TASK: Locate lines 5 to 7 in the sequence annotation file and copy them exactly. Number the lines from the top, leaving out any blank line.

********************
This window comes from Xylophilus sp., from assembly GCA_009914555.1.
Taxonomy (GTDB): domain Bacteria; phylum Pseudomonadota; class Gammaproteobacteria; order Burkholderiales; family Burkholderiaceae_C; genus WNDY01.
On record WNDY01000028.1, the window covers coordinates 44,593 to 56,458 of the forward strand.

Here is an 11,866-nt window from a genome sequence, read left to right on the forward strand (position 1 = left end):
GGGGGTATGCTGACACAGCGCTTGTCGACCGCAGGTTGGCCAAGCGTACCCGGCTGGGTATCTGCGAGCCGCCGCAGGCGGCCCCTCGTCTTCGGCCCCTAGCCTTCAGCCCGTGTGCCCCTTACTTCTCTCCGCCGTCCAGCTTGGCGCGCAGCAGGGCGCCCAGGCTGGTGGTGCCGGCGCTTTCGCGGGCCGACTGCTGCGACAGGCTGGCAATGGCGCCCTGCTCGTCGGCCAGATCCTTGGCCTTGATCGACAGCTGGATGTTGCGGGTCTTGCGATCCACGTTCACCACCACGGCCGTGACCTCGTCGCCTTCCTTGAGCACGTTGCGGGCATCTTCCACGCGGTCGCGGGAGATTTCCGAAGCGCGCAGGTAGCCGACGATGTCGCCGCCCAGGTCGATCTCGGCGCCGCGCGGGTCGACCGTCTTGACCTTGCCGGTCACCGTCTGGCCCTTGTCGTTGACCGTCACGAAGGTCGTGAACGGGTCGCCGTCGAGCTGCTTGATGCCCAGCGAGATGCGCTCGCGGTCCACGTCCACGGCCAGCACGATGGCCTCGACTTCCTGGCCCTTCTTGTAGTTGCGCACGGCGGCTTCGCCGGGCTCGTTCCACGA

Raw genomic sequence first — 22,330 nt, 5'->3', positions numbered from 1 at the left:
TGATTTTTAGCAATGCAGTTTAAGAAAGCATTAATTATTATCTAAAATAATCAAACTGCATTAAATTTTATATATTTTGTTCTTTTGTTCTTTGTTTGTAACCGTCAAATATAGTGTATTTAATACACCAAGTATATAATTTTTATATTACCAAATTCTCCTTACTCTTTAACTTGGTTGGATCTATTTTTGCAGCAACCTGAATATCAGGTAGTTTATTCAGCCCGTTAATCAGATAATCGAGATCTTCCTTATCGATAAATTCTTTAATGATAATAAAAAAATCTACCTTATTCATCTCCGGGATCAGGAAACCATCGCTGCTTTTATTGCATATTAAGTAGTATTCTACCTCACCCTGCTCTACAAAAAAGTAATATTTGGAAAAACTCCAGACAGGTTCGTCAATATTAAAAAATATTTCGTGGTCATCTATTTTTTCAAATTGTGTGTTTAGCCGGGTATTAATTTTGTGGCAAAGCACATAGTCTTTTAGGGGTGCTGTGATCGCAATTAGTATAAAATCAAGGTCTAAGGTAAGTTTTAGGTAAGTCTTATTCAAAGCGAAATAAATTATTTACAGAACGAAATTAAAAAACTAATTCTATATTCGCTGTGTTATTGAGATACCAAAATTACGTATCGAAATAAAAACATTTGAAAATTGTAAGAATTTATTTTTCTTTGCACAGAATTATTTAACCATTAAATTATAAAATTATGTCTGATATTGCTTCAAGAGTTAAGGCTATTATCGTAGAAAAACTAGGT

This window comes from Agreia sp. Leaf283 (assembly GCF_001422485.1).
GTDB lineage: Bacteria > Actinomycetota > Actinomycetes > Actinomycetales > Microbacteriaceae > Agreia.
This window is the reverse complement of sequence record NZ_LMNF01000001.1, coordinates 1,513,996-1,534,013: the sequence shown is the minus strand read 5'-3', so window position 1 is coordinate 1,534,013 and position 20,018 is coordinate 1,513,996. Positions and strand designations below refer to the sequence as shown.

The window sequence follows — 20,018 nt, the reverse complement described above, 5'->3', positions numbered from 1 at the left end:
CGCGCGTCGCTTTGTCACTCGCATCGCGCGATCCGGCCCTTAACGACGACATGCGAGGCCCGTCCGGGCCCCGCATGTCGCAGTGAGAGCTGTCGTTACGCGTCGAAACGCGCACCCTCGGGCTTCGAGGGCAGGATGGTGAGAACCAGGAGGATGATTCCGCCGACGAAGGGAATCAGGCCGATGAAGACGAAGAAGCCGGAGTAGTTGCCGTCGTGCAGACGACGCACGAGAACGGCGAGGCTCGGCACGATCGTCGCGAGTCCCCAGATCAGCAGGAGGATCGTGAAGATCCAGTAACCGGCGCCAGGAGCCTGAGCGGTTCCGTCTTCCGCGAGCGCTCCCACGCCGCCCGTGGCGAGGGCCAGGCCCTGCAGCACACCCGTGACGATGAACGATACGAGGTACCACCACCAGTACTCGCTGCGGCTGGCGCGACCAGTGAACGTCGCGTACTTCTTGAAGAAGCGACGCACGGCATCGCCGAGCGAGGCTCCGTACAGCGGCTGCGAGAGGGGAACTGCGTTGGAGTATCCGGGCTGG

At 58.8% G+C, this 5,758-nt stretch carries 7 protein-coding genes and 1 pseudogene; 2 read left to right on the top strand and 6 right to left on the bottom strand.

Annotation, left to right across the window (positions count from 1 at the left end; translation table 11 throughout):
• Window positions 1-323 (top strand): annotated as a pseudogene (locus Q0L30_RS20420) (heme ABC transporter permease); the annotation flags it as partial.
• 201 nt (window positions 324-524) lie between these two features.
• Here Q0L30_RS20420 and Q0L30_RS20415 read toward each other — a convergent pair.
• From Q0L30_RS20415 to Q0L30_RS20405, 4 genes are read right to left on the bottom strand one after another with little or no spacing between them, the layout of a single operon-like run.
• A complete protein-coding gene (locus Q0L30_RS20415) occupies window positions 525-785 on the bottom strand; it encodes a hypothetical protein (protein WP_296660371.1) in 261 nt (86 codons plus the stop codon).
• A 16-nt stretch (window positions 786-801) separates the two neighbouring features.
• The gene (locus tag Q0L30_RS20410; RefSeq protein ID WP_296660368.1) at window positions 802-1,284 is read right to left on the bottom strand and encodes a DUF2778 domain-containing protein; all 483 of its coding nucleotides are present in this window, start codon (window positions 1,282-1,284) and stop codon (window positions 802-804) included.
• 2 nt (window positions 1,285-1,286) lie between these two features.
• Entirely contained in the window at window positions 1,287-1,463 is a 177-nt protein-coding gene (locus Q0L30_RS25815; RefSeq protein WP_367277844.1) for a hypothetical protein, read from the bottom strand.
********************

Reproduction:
GGGGGTATGCTGACACAGCGCTTGTCGACCGCAGGTTGGCCAAGCGTACCCGGCTGGGTATCTGCGAGCCGCCGCAGGCGGCCCCTCGTCTTCGGCCCCTAGCCTTCAGCCCGTGTGCCCCTTACTTCTCTCCGCCGTCCAGCTTGGCGCGCAGCAGGGCGCCCAGGCTGGTGGTGCCGGCGCTTTCGCGGGCCGACTGCTGCGACAGGCTGGCAATGGCGCCCTGCTCGTCGGCCAGATCCTTGGCCTTGATCGACAGCTGGATGTTGCGGGTCTTGCGATCCACGTTCACCACCACGGCCGTGACCTCGTCGCCTTCCTTGAGCACGTTGCGGGCATCTTCCACGCGGTCGCGGGAGATTTCCGAAGCGCGCAGGTAGCCGACGATGTCGCCGCCCAGGTCGATCTCGGCGCCGCGCGGGTCGACCGTCTTGACCTTGCCGGTCACCGTCTGGCCCTTGTCGTTGACCGTCACGAAGGTCGTGAACGGGTCGCCGTCGAGCTGCTTGATGCCCAGCGAGATGCGCTCGCGGTCCACGTCCACGGCCAGCACGATGGCCTCGACTTCCTGGCCCTTCTTGTAGTTGCGCACGGCGGCTTCGCCGGGCTCGTTCCACGA

Raw genomic sequence first — 22,330 nt, 5'->3', positions numbered from 1 at the left:
TGATTTTTAGCAATGCAGTTTAAGAAAGCATTAATTATTATCTAAAATAATCAAACTGCATTAAATTTTATATATTTTGTTCTTTTGTTCTTTGTTTGTAACCGTCAAATATAGTGTATTTAATACACCAAGTATATAATTTTTATATTACCAAATTCTCCTTACTCTTTAACTTGGTTGGATCTATTTTTGCAGCAACCTGAATATCAGGTAGTTTATTCAGCCCGTTAATCAGATAATCGAGATCTTCCTTATCGATAAATTCTTTAATGATAATAAAAAAATCTACCTTATTCATCTCCGGGATCAGGAAACCATCGCTGCTTTTATTGCATATTAAGTAGTATTCTACCTCACCCTGCTCTACAAAAAAGTAATATTTGGAAAAACTCCAGACAGGTTCGTCAATATTAAAAAATATTTCGTGGTCATCTATTTTTTCAAATTGTGTGTTTAGCCGGGTATTAATTTTGTGGCAAAGCACATAGTCTTTTAGGGGTGCTGTGATCGCAATTAGTATAAAATCAAGGTCTAAGGTAAGTTTTAGGTAAGTCTTATTCAAAGCGAAATAAATTATTTACAGAACGAAATTAAAAAACTAATTCTATATTCGCTGTGTTATTGAGATACCAAAATTACGTATCGAAATAAAAACATTTGAAAATTGTAAGAATTTATTTTTCTTTGCACAGAATTATTTAACCATTAAATTATAAAATTATGTCTGATATTGCTTCAAGAGTTAAGGCTATTATCGTAGAAAAACTAGGT